Derivatives: Weapons of Mass Destruction or Risk Tools?

Hailed by The New York Times as a "guru to Wall Street's gurus," value investing expert Bruce Greenwald takes some time to offer his insight and advice to The Motley Fool. A professor at the Columbia Business School, Greenwald has also authored multiple books, including Value Investing: from Graham to Buffett and Beyond.

Warren Buffett famously described derivatives as "financial weapons of mass destruction." Greenwald explains why that is true, and how investors can defuse derivatives and use them as a risk management tool.

Full transcript below.

Matt Koppenheffer: A lot of our readers, and a lot of the people watching this, are sometimes newer investors and may hear you say "derivatives" -- referring to options -- and think about that famous Warren Buffett quote, "Derivatives are financial weapons of mass destruction."

I was just going to ask, probably instructive to differentiate what Buffett was talking about, versus ...

Bruce Greenwald: OK. What Buffett is talking about is people speculating by using derivatives. A typical call option will be a call option to buy 100 IBM shares at a price ... today it would probably be of $175, say.

There's a huge amount of leverage in that. If IBM goes up to $225, you'll make several times your money. If IBM goes down, you'll just be wiped out.

They're extraordinarily highly leveraged instruments, and I think people who buy them to make money, it's like buying gold to make money. You're really taking on much more risk than you should be, because you can't make a good judgment about what's going to happen in the limited term of the options, and that's not the reason to buy derivatives.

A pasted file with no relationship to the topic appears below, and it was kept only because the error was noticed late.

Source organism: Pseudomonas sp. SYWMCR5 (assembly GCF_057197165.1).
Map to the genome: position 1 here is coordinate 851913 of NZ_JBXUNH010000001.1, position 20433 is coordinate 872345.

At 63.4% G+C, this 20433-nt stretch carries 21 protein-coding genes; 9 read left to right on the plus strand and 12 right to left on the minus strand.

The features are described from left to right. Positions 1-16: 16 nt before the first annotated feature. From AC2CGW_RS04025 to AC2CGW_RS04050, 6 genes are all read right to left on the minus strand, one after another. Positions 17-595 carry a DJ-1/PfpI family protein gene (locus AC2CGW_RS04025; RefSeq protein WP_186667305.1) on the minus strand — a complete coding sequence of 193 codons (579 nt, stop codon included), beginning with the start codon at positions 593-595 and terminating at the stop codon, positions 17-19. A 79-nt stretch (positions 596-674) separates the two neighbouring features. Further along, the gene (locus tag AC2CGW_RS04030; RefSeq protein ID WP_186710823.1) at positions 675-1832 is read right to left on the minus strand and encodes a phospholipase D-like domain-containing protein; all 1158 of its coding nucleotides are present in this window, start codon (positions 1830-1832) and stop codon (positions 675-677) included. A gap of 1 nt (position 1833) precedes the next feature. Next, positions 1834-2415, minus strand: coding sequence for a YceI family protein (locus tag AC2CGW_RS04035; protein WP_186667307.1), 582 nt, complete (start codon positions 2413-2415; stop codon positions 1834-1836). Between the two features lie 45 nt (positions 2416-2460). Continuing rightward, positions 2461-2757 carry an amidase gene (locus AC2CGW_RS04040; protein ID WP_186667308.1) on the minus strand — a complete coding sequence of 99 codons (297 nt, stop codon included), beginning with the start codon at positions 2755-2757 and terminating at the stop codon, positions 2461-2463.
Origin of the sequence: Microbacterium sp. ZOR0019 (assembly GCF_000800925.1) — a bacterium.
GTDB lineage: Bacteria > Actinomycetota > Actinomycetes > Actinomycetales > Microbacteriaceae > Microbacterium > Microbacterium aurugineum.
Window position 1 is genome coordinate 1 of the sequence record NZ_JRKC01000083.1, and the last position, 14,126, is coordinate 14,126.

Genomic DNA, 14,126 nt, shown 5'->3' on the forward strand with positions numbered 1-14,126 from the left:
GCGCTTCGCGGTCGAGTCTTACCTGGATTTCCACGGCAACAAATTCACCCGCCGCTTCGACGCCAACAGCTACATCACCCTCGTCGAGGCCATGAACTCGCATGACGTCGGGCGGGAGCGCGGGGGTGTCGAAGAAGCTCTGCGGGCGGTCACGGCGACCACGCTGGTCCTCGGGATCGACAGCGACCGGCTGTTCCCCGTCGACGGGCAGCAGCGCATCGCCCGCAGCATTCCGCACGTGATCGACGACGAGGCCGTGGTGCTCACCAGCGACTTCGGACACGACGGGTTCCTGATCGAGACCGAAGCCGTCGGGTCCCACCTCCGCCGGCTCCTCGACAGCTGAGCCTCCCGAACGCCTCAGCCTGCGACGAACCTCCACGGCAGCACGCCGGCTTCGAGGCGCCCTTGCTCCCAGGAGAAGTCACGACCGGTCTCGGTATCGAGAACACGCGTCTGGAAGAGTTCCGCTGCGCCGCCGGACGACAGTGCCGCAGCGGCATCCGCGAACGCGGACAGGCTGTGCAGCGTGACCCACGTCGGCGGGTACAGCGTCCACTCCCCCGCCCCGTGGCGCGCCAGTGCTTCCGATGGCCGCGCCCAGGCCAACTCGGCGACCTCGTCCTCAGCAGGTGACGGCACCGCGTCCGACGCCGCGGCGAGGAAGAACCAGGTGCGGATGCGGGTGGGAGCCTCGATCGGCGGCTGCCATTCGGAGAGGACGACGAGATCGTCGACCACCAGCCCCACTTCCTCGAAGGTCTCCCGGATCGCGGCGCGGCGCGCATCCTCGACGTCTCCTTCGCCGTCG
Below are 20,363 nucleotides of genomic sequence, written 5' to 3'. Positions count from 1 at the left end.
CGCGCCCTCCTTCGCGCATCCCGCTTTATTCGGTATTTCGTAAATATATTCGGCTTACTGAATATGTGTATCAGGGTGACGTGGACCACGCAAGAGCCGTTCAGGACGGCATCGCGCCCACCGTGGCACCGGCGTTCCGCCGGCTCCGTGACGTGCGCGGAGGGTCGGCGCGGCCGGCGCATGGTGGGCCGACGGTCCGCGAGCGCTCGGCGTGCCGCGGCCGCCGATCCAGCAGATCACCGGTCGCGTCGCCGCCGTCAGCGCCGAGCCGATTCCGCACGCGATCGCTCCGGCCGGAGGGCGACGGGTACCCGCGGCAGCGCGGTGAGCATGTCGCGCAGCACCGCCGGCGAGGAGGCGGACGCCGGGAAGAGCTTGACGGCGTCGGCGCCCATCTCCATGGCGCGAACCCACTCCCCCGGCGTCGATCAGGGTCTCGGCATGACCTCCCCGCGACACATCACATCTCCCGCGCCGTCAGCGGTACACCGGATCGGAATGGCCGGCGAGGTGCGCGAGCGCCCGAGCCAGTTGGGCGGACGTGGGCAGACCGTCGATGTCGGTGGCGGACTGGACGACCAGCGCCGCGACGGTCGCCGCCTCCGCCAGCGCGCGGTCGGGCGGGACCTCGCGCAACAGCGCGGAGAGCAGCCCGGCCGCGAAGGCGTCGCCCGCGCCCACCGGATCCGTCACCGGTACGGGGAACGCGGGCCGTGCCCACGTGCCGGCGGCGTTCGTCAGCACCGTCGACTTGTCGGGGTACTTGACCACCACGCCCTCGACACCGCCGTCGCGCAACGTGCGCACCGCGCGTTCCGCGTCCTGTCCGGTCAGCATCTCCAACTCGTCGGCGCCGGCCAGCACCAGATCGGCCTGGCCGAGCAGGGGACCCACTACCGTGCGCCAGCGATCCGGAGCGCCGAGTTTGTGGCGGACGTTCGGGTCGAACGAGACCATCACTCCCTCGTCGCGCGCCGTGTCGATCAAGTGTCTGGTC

What you want to buy derivatives for is if you own the stock and you want to protect yourself. You could sell a call so that if you thought, at 25% above the current price, you'd be happy to sell it. You can sell a call at 25% above the current price, which gives somebody the option to buy it from you if the price goes up by more than 25%. You're happy with that. You can calculate what the effect is.

If the stock price goes down, you just collect the premium, and you're not in any trouble. If it's a covered call, you just sell your stock at that price, and you don't have any risk.

I think people exaggerate the sophistication that's required if you think about buying options that are tied to your existing portfolio and insure against adverse movements in that existing portfolio. Stock market goes down, the call expires worthless, and you've collected the premium.

You have a put at $200, the stock market goes down, you make the difference between the, say, $150 price of IBM and the put price of $200. You pay something for that. Maybe you can finance it with a call.

But if you look at it in terms of an explicit risk management tool, I think you'll do much better than if you say, "Hey, this is a complicated way to make really good money."

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